In one of the good moves towards road safety, the Delhi Government has made the helmet mandatory for women as well. Though a little known order but the Delhi Traffic Police went full throttle in prosecuting women for not wearing the helmets from the first day of the order itself.
The Awareness Campaign
The 15-Day campaign to raise awareness on the mandatory rule of wearing helmets for all the two wheeler riders is surely a step forward, but it seemed to have only little effect on women. As most of them either did not know about the mandatory rule, or were just too careless to follow it. Each of the women not complying with the rule had to pay a challan of Rs. 100 in the Delhi / NCR area. But, some women fought with the constables and even abused them for asking the challan.
Are we doing it right?
Even though the Delhi Traffic Police is all set to prosecute anyone who is not wearing the helmet now, but there is a glitch in that too. By norms, the Sikh riders are exempted from wearing helmet, as they carry a turban. But, pressing the same rule for Sikh women saying that it would hurt the religious sentiments is a moot question. Even though, we value the religious concerns and sentiments and the government also ensures to uphold them wherever possible. But, if we are exempting Sikh women from wearing helmet, even those who do not carry a turban, are we doing it right?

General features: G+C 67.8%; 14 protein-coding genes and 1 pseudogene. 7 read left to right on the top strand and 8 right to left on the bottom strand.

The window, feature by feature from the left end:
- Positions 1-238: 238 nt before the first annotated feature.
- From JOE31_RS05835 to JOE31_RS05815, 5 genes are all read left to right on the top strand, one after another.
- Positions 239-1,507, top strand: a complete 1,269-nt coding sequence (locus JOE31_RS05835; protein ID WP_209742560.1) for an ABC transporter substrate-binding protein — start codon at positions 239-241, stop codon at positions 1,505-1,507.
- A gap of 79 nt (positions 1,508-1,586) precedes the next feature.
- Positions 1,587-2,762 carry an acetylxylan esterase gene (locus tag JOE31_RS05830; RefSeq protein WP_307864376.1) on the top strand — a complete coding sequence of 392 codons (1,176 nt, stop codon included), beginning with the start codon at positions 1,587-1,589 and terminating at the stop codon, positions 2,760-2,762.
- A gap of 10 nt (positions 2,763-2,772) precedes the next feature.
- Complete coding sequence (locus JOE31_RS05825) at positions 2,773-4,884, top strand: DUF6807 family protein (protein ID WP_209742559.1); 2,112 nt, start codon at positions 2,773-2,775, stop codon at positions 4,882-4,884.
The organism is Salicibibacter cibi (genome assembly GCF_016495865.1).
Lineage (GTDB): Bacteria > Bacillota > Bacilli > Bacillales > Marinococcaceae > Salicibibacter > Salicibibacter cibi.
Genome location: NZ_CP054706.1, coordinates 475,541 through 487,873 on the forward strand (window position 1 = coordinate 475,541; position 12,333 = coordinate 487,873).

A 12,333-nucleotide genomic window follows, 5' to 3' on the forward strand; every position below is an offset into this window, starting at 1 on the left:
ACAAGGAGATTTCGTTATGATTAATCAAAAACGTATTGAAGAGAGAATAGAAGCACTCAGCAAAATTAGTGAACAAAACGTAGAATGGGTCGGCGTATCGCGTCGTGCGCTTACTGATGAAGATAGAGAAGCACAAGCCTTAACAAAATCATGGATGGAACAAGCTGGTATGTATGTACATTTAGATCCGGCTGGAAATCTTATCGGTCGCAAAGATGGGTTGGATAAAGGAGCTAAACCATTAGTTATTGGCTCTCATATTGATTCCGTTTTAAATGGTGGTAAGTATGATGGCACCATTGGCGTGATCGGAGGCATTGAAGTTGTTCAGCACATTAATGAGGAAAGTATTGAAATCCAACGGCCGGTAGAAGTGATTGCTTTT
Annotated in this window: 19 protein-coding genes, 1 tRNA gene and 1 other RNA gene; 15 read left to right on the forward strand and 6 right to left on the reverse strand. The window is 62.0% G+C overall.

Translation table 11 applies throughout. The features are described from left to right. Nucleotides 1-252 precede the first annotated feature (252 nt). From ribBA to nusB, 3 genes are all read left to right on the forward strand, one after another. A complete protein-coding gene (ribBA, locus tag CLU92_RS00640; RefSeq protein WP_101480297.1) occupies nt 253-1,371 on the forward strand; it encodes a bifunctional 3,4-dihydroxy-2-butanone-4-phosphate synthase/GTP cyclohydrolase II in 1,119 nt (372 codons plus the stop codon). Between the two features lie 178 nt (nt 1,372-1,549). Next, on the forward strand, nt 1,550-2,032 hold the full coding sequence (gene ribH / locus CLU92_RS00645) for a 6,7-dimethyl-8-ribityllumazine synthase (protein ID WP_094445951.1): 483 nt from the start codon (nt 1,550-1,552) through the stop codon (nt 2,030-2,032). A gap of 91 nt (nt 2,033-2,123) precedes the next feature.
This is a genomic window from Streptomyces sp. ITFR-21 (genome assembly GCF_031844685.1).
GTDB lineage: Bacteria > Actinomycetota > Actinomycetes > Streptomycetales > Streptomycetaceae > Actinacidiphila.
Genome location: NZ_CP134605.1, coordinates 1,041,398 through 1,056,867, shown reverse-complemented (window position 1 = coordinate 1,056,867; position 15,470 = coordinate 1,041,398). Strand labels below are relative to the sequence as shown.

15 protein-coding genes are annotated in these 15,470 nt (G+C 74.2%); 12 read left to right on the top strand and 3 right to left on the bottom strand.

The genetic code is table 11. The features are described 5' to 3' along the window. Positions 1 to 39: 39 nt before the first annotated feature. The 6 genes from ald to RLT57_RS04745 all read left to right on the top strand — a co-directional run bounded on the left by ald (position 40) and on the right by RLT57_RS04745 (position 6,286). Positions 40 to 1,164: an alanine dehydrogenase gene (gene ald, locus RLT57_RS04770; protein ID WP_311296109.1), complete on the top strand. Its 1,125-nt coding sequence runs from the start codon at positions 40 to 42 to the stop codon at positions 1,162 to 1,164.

According to statistics, almost 63 women were killed in road accidents last year. Should we really not worry for the road safety of our Sikh Women? Well, the answer to this question completely remains with the highest religious authority for the Sikhs.
Can we achieve the desired objective with the new rule?
The Delhi government had issued a notification on August 28 making wearing of helmets mandatory for women with immediate effect. However, Sikh women have been exempted from it on religious grounds.
According to the earlier rule, it was optional for women pillion riders to wear a helmet. The government has amended the rule 115 of the Delhi Motor Vehicles Rules, 1993 to make the new provisions.
This will surely be able to curb the fatal injuries in almost 500 two wheeler road accidents that happen every year in the capital. But, such rules should never have a gender or a religious component involved, as ultimate aim is to ensure road safety for all the pillion riders. Some people rightly advocate that it should be made mandatory even for children.
As the chairman of the International Road Federation of India, a road safety advocay group, Kiran Kumar Kapila, also said, that wearing a helmet should be a “mandatory provision for all passengers, irrespective of whether they are women or children.”
“Of course children need separate helmets made in smaller sizes,” he added, “but the first step is to make wearing one mandatory, and not voluntary.”
We look forward to having lesser number of serious road injuries by the end of year 2014. But we as individuals, need to take the first step of complying to the rule and ensuring our own safety, and then comes the role of the Traffic Police. This article is open to views or comments by all the readers, so we know exactly how this new rule is affecting the people around.